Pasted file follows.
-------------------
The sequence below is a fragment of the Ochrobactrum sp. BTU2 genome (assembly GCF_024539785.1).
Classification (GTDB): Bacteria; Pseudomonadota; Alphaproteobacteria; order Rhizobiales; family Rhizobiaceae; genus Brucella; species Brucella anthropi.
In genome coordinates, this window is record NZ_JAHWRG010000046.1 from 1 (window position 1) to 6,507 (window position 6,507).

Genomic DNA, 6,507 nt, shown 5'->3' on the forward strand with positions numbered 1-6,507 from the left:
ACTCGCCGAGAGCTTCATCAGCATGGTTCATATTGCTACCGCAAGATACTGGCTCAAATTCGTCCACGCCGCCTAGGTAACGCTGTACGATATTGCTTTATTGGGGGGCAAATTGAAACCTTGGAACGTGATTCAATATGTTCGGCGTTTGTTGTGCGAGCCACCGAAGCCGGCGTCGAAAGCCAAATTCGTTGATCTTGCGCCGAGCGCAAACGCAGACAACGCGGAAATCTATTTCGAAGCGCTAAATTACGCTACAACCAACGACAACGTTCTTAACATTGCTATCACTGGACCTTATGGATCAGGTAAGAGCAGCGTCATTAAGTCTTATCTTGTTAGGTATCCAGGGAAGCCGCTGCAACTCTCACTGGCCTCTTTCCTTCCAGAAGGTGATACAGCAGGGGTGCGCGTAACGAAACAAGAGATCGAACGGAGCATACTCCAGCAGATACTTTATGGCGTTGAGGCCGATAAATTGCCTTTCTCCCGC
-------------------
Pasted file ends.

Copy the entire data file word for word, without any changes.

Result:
The sequence below is a fragment of the Ochrobactrum sp. BTU2 genome (assembly GCF_024539785.1).
Classification (GTDB): Bacteria; Pseudomonadota; Alphaproteobacteria; order Rhizobiales; family Rhizobiaceae; genus Brucella; species Brucella anthropi.
In genome coordinates, this window is record NZ_JAHWRG010000046.1 from 1 (window position 1) to 6,507 (window position 6,507).

Genomic DNA, 6,507 nt, shown 5'->3' on the forward strand with positions numbered 1-6,507 from the left:
ACTCGCCGAGAGCTTCATCAGCATGGTTCATATTGCTACCGCAAGATACTGGCTCAAATTCGTCCACGCCGCCTAGGTAACGCTGTACGATATTGCTTTATTGGGGGGCAAATTGAAACCTTGGAACGTGATTCAATATGTTCGGCGTTTGTTGTGCGAGCCACCGAAGCCGGCGTCGAAAGCCAAATTCGTTGATCTTGCGCCGAGCGCAAACGCAGACAACGCGGAAATCTATTTCGAAGCGCTAAATTACGCTACAACCAACGACAACGTTCTTAACATTGCTATCACTGGACCTTATGGATCAGGTAAGAGCAGCGTCATTAAGTCTTATCTTGTTAGGTATCCAGGGAAGCCGCTGCAACTCTCACTGGCCTCTTTCCTTCCAGAAGGTGATACAGCAGGGGTGCGCGTAACGAAACAAGAGATCGAACGGAGCATACTCCAGCAGATACTTTATGGCGTTGAGGCCGATAAATTGCCTTTCTCCCGC